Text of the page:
By Ray Pride
“Searching For Sugar Man” has a magnificent subject. Sixto Rodriguez, a Chicano man from Detroit, released two albums, in 1970 and 1972, of sweet and lovely music with earnest, demonstrative lyrics. And then, largely, silence.
Years later, traveling around South America and Africa in search of exotic but universal stories that could be told at bite-size, young Swedish director Malik Bendjelloul heard the story of “Sugar Man” in South Africa. Two men, journalist Craig Bartholomew-Strydonm and jeweler Stephen Segerman (nicknamed “Sugar Man” after a Rodriguez song), tell Bendjelloul about the popularity of these songs, bootlegged to the southern tip of Africa during the apartheid era. The songs of an American pop folk singer with only a couple of photos and no public history sold more than a half million albums in that isolated country. Embroidered legends of his life and death were rife. Young people against the regime took songs like “This Is Not a Song, It’s an Outburst: Or, The Establishment Blues” to heart.
“By remote control,” Bendjelloul says, “without really knowing where he was aiming, he changed society. He was a major inspiration for the white liberals who opposed apartheid in South Africa.” We hear the stories from figures that were there, but how do you depict a time that has no contemporary footage? (Except for a triumphant, stadium-filling tour Rodriguez made of South Africa at the turn of the century.) Bendjelloul shoots Detroit by night, with excursions into his own hand-drawn animation, a legend written in smoke and the mist of time. South Africa? High mountains, vast skies, blue skies with no ceiling. With these elemental contrasts and the narrative’s search for the man behind the music years later, Bendjelloul captures a story extraordinary and filled with hope. (There’s a redemption and salvation turn that should be left for audiences to discover.) For worse and for better, Bendjelloul omits parts of the man’s history that can be found elsewhere. But aside from omitting facts about Rodriguez that would have changed the narrative structure, “Searching For Sugar Man” works with an element of suspense that no longer has the same pull when you know that the singer is still alive. Not only did he perform at Sundance 2012 after its première, and tour to talk about the movie, Rodriguez added a small number of performance dates.
In Detroit, he was politically aware and politically active. But the songs went nowhere. Heard now, they’re songs out of time, but sound oddly familiar. (There were modest re-releases in recent years.) In person, the seventy-year-old Rodriguez comes across as one of the sweetest and nicest of men. He tries to explain how modest he found his director to be: “He comes to Detroit without a coat, it’s cold, very thinly dressed, he’s there with his staff, taking pictures in the snow in February. I decided if I’m serious about this, I better do as best I can. He was kind to me, I’m only in the filming.”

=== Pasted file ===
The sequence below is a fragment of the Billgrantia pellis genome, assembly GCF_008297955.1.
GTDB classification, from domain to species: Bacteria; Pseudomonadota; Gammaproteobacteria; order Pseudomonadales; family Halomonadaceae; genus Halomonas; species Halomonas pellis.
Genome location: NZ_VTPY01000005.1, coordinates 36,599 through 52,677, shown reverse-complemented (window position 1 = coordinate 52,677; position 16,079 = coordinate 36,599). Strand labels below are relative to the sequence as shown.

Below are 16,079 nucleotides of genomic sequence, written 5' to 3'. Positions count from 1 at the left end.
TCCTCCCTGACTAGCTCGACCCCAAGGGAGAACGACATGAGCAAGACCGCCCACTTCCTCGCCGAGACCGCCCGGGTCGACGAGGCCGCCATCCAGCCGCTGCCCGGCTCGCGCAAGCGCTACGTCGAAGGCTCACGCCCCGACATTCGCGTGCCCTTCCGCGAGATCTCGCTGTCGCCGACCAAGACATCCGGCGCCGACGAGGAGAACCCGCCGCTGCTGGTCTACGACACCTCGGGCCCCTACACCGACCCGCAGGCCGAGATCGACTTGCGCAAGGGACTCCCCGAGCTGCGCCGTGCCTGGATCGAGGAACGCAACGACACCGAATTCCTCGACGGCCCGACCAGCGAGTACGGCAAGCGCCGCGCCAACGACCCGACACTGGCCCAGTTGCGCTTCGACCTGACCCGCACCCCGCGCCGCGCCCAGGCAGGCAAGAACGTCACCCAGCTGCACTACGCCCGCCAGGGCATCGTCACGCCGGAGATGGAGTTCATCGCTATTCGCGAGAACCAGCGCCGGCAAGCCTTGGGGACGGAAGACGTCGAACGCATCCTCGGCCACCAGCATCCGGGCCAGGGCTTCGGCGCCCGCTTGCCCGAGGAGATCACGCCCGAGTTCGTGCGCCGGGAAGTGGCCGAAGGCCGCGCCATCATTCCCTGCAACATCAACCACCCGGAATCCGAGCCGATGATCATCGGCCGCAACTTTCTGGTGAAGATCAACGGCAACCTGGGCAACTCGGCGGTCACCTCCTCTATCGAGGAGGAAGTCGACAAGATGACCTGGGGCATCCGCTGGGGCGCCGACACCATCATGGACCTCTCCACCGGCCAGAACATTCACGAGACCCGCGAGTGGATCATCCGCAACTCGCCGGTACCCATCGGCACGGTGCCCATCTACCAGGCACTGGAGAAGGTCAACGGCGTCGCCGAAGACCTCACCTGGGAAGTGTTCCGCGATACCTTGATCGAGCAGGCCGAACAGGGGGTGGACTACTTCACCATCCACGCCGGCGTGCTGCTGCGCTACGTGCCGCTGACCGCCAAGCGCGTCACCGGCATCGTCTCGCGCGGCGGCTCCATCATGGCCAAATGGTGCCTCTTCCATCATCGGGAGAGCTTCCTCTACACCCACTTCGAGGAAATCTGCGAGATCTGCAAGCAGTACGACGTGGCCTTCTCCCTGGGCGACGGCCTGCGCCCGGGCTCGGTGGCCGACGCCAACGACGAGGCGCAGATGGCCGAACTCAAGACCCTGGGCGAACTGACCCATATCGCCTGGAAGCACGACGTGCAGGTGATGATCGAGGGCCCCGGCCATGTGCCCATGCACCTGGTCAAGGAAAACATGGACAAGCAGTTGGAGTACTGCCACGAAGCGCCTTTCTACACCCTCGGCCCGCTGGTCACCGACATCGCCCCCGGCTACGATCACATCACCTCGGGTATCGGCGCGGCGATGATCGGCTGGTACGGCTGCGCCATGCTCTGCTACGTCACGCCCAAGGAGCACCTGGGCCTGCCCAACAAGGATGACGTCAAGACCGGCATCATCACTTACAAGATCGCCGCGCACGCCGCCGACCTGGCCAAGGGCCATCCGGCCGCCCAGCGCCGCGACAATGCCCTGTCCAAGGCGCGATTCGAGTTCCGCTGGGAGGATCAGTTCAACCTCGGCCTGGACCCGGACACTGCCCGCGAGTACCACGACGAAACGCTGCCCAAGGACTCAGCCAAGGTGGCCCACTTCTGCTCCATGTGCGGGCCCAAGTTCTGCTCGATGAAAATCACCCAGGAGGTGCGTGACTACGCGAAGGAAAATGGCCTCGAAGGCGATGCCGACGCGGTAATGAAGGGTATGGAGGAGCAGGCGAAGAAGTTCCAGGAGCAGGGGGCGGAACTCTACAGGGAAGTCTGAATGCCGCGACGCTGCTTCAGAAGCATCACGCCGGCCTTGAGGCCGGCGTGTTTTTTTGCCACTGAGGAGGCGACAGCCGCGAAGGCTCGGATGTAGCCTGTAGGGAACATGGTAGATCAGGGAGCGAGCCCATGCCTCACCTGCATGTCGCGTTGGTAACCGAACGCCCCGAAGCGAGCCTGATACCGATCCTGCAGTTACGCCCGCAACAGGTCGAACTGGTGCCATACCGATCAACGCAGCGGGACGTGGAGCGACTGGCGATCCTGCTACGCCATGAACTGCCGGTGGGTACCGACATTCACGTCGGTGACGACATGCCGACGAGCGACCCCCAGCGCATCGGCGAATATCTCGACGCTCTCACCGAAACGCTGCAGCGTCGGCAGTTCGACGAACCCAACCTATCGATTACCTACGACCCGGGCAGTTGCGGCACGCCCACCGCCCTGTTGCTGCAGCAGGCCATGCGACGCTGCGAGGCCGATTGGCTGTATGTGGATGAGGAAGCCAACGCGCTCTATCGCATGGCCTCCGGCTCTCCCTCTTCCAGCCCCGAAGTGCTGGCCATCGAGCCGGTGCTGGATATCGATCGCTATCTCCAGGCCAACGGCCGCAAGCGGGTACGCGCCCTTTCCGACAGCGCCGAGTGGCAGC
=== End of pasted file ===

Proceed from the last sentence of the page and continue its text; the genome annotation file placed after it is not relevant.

Rodriguez, sniffling from air-conditioning on several flights in a row, looks toward Bendjelloul and smiles warmly, speaking of the film’s description of the recording sessions forty years ago. “The film brought all these people back to me… I didn’t make many friends in my life.”
“You get titles, you get ideas,” he says quietly when I ask if he still wrote. “You say, ‘I’m working on this thing.’ I don’t think any musician stops, in that sense. I think when you have not as much success, you tend not to do as much. I still play, I love to play. I stay with my instrument as much as I can. It’s my company in [low] times.”
I hoped to get a small picture of what the politics was like in street-level Detroit in the 1970s—he actually ran for office at one point—but the words “Michigan hippy” gummed up the works. “Going back to that term, Michigan hippy,” Rodriguez free-associates, leaning forward, “I’m from Michigan, I was born and bred in Detroit, and the thing is, John Sinclair’s from that area, too, and I’ve been on the same stage with him, and again, they bust a dude for two numbers, and try to give him nine years. He just served two of them, and it was only because John Lennon and Yoko Ono and Stevie Wonder came in and protested. Today, in Michigan, upstate, you’re gonna do time if you get busted.” He pauses. “I don’t see weed as an evil. To me, it’s tobacco. I used to think it was the whisky companies that were against the legalization or the decriminalization of marijuana, but it’s the court systems, it’s the attorneys, it’s the police. That’s an industry to them. You go busting somebody for smoke.”
Seamlessly, he shifts to “Sugar Man” and the promotional spirit. “Malik’s entry into the film industry, he’s a self-made director. If Ingmar Bergman is the godfather of Swedish filmmakers, this is the godson here… Now you take your wares to the globe, and through the internet, that’s even more possible. Brave new world!” he laughs.
And you’re still living it. “Hey, you gotta go the distance, man.”
“Searching For Sugar Man” opens Friday at Landmark Century.
Ray Pride is Newcity’s film critic and a contributing editor to Filmmaker magazine.
His multimedia history of Chicago “Ghost Signs” will be published later this year.